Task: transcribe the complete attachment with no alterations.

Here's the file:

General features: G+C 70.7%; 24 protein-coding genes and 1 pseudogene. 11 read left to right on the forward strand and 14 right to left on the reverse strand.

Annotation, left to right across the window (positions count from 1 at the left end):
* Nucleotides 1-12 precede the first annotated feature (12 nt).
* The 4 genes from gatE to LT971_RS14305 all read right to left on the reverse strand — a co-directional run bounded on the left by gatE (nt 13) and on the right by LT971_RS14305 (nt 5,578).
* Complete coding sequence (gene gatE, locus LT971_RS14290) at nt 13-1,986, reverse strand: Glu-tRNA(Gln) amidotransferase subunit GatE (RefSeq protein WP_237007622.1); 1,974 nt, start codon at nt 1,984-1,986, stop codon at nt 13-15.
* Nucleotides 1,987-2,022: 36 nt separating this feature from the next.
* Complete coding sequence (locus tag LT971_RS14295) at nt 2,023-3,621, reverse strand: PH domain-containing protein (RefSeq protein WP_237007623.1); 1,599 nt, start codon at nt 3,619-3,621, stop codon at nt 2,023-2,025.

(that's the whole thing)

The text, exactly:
General features: G+C 70.7%; 24 protein-coding genes and 1 pseudogene. 11 read left to right on the forward strand and 14 right to left on the reverse strand.

Annotation, left to right across the window (positions count from 1 at the left end):
* Nucleotides 1-12 precede the first annotated feature (12 nt).
* The 4 genes from gatE to LT971_RS14305 all read right to left on the reverse strand — a co-directional run bounded on the left by gatE (nt 13) and on the right by LT971_RS14305 (nt 5,578).
* Complete coding sequence (gene gatE, locus LT971_RS14290) at nt 13-1,986, reverse strand: Glu-tRNA(Gln) amidotransferase subunit GatE (RefSeq protein WP_237007622.1); 1,974 nt, start codon at nt 1,984-1,986, stop codon at nt 13-15.
* Nucleotides 1,987-2,022: 36 nt separating this feature from the next.
* Complete coding sequence (locus tag LT971_RS14295) at nt 2,023-3,621, reverse strand: PH domain-containing protein (RefSeq protein WP_237007623.1); 1,599 nt, start codon at nt 3,619-3,621, stop codon at nt 2,023-2,025.